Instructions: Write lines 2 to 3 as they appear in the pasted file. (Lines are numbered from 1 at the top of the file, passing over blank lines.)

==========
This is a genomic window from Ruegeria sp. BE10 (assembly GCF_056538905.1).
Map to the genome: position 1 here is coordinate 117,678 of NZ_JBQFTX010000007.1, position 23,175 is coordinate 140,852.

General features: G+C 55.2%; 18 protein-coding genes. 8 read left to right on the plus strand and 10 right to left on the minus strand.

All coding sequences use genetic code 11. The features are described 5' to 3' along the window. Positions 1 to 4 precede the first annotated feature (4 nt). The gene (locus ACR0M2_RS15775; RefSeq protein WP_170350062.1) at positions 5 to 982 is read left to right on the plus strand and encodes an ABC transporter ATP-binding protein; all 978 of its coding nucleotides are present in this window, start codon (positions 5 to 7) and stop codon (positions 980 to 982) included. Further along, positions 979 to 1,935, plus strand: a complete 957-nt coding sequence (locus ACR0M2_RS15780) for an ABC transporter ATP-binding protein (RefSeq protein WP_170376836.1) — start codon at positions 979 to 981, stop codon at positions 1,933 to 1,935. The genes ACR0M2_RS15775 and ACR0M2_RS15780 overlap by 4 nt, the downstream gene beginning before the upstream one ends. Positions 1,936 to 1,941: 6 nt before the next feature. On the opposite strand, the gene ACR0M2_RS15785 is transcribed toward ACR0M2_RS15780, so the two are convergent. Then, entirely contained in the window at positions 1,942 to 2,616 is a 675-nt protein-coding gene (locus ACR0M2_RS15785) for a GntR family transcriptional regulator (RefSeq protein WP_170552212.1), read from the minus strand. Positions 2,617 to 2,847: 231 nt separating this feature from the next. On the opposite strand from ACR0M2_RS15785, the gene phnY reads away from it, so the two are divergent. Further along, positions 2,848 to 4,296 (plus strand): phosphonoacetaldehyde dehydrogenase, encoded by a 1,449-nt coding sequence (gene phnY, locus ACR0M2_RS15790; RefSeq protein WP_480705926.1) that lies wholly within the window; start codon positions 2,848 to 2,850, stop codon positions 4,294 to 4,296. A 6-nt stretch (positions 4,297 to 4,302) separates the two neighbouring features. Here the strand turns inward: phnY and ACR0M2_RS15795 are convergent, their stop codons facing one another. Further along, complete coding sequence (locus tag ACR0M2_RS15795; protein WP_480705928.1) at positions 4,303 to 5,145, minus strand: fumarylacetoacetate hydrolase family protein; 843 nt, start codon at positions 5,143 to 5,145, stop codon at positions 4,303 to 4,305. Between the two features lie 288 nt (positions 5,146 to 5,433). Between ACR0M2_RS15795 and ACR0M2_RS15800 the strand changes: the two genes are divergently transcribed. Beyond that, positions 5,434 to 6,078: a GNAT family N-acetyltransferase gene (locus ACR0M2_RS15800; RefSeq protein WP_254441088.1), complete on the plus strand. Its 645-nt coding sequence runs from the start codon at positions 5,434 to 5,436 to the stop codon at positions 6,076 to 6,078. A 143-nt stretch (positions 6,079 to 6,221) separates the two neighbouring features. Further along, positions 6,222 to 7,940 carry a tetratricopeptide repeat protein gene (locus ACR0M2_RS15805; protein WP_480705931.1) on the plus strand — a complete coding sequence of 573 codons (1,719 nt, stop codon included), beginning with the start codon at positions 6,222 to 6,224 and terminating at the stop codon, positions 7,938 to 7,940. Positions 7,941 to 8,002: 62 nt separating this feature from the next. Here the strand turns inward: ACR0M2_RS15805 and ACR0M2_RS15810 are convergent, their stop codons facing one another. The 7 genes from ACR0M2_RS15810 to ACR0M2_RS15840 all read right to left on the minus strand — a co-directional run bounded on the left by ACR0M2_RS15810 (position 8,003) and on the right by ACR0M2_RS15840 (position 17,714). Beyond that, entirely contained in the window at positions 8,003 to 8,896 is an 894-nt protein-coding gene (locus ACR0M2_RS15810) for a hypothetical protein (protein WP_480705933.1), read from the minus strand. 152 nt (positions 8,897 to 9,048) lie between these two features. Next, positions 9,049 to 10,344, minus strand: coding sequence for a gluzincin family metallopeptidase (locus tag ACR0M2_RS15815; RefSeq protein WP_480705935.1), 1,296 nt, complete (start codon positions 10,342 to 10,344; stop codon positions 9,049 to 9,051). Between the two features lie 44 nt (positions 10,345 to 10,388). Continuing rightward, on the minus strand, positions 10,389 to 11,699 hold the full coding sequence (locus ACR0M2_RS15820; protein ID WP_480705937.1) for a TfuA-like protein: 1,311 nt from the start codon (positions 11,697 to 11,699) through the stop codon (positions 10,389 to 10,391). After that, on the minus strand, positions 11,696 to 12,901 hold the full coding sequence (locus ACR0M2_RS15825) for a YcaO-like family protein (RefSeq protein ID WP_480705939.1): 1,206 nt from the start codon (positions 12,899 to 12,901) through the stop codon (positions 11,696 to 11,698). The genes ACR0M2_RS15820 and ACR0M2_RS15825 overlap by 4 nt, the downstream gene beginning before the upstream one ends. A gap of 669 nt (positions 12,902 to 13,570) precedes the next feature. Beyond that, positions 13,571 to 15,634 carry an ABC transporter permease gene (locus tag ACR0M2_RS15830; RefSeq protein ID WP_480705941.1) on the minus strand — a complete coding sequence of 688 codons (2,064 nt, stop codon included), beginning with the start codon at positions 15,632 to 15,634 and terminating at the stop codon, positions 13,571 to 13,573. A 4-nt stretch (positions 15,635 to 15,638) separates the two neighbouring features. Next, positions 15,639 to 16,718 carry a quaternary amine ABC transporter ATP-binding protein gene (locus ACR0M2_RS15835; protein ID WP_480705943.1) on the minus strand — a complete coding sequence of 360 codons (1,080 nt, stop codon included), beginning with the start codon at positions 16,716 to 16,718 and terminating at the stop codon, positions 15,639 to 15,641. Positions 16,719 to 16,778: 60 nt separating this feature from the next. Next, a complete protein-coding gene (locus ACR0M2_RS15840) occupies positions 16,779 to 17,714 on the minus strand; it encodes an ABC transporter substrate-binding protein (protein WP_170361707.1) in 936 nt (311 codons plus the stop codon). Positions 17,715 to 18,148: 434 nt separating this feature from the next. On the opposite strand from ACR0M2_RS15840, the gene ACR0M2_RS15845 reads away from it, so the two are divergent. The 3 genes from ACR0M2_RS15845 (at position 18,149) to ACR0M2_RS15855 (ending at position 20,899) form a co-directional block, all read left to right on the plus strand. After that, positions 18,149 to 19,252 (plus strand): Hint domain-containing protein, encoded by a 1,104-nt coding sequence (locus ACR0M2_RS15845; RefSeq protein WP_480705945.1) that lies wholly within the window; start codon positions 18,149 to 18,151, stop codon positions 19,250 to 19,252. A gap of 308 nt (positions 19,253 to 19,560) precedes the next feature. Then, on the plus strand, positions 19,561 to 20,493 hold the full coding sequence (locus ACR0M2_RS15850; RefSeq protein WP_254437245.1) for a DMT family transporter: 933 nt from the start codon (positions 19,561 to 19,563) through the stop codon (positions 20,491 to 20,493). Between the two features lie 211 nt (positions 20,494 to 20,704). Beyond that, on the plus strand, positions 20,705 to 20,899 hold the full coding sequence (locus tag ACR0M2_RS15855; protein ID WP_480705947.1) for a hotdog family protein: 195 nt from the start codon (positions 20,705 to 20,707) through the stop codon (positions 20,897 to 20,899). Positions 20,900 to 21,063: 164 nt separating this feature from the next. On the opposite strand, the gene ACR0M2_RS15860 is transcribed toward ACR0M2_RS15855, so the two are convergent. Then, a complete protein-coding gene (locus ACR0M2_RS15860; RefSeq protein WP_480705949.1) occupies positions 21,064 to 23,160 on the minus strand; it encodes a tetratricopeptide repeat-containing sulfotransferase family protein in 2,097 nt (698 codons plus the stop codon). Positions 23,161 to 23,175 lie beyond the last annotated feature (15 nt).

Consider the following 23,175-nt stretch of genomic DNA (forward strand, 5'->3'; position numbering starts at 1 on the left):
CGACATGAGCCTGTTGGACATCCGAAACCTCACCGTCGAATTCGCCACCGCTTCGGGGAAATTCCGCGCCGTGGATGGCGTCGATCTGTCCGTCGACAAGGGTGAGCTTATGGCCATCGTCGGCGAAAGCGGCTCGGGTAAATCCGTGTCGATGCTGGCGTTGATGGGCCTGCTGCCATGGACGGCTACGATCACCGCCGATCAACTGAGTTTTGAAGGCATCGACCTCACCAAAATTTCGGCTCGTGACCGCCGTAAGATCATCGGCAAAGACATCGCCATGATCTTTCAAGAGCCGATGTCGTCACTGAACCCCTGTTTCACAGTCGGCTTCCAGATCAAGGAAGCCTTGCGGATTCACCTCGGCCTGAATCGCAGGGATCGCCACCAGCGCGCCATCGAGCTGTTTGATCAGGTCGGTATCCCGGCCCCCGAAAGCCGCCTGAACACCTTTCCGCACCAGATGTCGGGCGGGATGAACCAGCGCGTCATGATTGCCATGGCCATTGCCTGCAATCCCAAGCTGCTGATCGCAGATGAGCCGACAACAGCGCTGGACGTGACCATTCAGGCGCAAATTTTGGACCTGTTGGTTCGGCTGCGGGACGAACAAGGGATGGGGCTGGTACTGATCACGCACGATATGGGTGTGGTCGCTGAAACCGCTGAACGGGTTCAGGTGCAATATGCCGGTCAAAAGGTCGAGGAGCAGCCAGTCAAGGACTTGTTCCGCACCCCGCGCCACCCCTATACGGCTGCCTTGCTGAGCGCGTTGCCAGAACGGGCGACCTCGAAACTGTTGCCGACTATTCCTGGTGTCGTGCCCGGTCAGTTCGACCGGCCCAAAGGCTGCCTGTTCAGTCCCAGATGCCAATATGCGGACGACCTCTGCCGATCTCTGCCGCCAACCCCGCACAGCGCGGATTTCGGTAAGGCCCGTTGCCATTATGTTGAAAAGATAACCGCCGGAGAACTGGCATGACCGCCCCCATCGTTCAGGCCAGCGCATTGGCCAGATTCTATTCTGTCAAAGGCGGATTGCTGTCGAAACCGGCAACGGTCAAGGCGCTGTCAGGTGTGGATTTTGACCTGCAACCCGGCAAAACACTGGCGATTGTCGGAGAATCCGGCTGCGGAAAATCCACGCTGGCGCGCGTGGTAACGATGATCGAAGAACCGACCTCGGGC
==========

Map to the genome: position 1 here is coordinate 117,678 of NZ_JBQFTX010000007.1, position 23,175 is coordinate 140,852.

General features: G+C 55.2%; 18 protein-coding genes. 8 read left to right on the plus strand and 10 right to left on the minus strand.